GENERATION STORAGE UTILITY

SERVICES

S3 has attracted a large user base due to its simple charging scheme, unlimited storage capacity, open protocols, and simple

API for easy integration with applications. Yet, we believe that the current S3 design needs to be improved before it can provide durable storage. Nevertheless, it is important for the scientific

community to discuss the applicability of utility storage systems such as S3 for three reasons.

First, storage utilities have proven popular for consumers and small businesses and continue to evolve rapidly. Reinvigorating the discussion on optimal storage utility design will affect the design of future storage utility services that target the needs of the science community.

Second, computing centers have changed focus from supporting isolated projects to supporting entire user communities grouped around common scientific goals (e.g., TeraGrid [19]). Providing storage as a utility is more apt to support user collaboration and integration with applications and fits the mandate of existing computing centers and large scale cyber infrastructure deployments.

Finally, data-intensive scientific applications continue to spur-in new production-mode collaborations. As such, economies of scale become a significant incentive for both storage consumers and providers to adopt the utility model.

The rest of this section discusses possible architectural and functionality changes to improve the suitability of S3 to support science applications.

6.1 Unbundling Performance Characteristics

Utility services should aim to provide comparable performance with in-house services and exploit economies of scale to reduce costs. Yet, we estimate that, today, while S3 may offer similar performance to an in-house service, it does not offer a compelling cost advantage.

We believe that the solution to reduce storage costs is to understand and respond to application requirements. More specifically, S3 bundles at a single price point three storage system characteristics: infinite data durability, high availability, and fast data access. Many applications, however, do not need all these three characteristics bundled together – thus ‘unbundling’ by offering multiple classes of service targeted for specific application needs may lead to reduced costs and thus lower utility prices. The rest of this section presents additional arguments that unbundling can reduce costs for specific classes of applications and argues that it is technically feasible.

Unbundling could reduce costs. As Table 2 shows, each of the three salient properties that characterize a storage system (data durability, availability, and access-performance) requires different resources and engineering techniques. For example, Amazon could offer a class of service that offers durability but data may be unavailable for up to 7 days every month; such a service might be cheaper for Amazon than its current offering.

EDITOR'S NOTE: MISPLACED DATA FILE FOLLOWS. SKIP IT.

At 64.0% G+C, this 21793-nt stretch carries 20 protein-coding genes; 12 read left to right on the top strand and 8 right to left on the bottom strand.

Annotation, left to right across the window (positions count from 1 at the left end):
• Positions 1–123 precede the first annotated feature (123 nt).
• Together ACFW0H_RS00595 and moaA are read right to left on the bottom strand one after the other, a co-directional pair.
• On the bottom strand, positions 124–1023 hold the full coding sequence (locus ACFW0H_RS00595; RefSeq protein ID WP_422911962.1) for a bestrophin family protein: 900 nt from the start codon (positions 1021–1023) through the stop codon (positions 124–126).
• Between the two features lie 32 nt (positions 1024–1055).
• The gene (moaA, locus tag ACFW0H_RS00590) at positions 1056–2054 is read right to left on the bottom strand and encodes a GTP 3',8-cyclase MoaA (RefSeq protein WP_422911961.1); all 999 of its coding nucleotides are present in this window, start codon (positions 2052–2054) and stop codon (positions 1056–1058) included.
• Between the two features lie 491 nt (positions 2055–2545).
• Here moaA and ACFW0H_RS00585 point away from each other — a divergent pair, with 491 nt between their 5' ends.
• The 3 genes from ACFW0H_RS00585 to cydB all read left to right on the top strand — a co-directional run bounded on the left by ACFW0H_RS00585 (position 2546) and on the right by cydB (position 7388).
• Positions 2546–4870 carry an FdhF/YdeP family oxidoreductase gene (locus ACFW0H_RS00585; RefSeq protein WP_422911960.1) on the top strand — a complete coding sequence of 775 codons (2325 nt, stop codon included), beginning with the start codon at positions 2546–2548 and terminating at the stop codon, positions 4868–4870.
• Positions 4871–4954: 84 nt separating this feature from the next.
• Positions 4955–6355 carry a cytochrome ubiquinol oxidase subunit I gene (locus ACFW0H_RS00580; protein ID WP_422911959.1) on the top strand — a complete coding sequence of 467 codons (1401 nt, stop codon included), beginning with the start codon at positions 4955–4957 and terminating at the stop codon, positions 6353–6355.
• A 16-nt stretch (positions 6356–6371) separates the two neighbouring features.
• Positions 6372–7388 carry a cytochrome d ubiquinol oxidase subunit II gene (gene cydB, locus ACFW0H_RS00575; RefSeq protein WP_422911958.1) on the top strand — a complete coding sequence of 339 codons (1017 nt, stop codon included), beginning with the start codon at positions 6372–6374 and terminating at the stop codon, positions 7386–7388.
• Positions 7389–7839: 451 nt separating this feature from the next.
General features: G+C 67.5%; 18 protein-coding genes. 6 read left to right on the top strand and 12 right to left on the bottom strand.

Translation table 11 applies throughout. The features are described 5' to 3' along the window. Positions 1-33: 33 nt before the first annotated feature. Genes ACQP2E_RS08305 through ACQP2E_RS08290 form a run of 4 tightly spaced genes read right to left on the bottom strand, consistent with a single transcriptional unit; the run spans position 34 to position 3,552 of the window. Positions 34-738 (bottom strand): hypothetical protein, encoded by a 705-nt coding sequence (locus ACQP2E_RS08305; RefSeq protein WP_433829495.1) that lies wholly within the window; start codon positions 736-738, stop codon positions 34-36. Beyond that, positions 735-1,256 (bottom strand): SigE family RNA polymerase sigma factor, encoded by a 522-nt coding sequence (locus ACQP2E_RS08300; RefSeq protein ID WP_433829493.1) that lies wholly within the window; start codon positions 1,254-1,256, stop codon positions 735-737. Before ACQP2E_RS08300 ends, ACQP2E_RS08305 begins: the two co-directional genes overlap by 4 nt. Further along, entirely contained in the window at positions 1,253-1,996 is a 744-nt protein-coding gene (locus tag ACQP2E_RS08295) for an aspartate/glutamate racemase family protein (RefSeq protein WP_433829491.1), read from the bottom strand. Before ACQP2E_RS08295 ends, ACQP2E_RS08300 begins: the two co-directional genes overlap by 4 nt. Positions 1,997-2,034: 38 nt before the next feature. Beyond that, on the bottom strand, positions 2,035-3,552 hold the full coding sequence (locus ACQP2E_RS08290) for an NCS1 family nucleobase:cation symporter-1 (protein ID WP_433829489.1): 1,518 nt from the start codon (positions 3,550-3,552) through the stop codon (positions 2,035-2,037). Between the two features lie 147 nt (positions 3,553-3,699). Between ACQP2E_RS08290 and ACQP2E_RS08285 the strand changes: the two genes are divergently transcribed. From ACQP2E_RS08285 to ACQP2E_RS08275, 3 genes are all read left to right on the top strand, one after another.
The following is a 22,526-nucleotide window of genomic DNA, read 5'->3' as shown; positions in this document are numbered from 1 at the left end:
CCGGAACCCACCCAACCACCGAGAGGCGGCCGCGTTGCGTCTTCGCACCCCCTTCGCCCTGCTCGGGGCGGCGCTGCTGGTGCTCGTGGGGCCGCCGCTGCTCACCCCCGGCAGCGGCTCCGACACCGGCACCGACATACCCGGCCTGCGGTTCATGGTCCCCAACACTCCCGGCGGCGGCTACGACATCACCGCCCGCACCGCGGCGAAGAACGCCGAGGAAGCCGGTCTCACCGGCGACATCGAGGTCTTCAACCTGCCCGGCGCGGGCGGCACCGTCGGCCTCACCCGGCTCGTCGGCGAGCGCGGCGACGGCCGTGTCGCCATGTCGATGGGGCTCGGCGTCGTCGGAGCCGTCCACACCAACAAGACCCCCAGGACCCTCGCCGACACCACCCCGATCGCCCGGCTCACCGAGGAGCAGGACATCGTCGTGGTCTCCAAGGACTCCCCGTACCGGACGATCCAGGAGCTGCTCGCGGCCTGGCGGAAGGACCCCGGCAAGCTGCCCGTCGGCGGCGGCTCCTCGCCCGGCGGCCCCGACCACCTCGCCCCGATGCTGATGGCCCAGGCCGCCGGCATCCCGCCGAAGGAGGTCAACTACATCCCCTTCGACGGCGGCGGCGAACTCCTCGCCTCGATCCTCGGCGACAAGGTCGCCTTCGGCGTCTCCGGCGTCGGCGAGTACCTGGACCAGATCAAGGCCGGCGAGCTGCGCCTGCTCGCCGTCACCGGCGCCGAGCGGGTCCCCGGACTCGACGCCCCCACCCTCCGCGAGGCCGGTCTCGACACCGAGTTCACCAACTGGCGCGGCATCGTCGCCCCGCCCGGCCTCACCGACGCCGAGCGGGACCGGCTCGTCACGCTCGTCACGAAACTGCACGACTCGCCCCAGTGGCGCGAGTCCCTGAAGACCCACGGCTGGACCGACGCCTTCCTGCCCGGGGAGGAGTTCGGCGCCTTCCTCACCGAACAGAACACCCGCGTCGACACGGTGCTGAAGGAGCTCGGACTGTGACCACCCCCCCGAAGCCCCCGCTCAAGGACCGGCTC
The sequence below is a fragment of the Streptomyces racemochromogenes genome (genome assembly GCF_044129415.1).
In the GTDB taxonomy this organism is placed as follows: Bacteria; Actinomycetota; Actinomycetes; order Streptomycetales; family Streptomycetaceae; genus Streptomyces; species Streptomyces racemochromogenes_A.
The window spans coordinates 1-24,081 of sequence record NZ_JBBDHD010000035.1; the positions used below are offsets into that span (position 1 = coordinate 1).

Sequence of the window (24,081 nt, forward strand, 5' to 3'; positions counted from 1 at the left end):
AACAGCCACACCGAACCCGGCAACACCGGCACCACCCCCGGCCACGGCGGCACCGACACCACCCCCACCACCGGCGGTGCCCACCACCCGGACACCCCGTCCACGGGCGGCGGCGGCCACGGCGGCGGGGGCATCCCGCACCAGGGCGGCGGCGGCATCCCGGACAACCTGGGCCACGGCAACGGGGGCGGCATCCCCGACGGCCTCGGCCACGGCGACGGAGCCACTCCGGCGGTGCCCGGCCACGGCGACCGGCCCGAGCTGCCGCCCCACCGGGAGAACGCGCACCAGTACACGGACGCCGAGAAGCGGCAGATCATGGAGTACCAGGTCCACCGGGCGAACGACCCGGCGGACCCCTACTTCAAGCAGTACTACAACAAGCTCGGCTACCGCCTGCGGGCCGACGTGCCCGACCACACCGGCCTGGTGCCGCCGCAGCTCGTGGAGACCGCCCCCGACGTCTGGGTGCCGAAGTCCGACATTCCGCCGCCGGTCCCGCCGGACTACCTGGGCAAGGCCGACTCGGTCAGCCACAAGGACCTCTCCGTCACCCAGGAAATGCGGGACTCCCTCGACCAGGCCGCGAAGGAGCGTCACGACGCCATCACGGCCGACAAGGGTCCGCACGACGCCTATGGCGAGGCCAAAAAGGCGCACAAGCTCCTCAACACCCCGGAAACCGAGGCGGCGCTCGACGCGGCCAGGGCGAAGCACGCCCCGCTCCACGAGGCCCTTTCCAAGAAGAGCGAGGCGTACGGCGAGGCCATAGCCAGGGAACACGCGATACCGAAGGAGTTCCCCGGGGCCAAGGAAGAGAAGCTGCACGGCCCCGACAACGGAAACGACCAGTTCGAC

Unbundling can be exploited by applications. A significant set of services requires storage that offers high-performance only on one or two of the above performance directions (Table 3). For example, an archival storage service that puts a premium on durability can survive limited periods where data is not available.

In DZero, the large share of data that is infrequently used could be well stored on tape to reduce costs. Similarly, distributed data caching demands fast access but not high durability.

Table 2. The resources needed to provide high performance data access, high data availability and long data durability are different

Characteristics

Highperformance data access

Durability

Resources and techniques to provide them

Geographical data (or storage) replication to improve access locality, high-speed storage, fat networks

Data replication - possible at various levels: hardware (RAID), multiple locations, multiple media; erasure codes

Availability

Server/service replication, hot-swap technologies, multi hosting, techniques to increase availability for auxiliary services

(e.g., authentication, access control)

Table 3. Application classes and their associated requirements

Application class

Durability Availability

High access speed

Long-term archival

Online production

Yes No No

No Yes Yes

Batch production

No No Yes

In scientific research the cost associated with losing data depends on whether the data is raw data or derived data obtained from raw data through processing. Derived data can always be reproduced as necessary based on archived raw data. Users could be allowed to choose the best cost tradeoff between storing derived data on highly durable storage and storing it on cheaper, less reliable storage that might result in data loss and the need to recomputed lost data as necessary.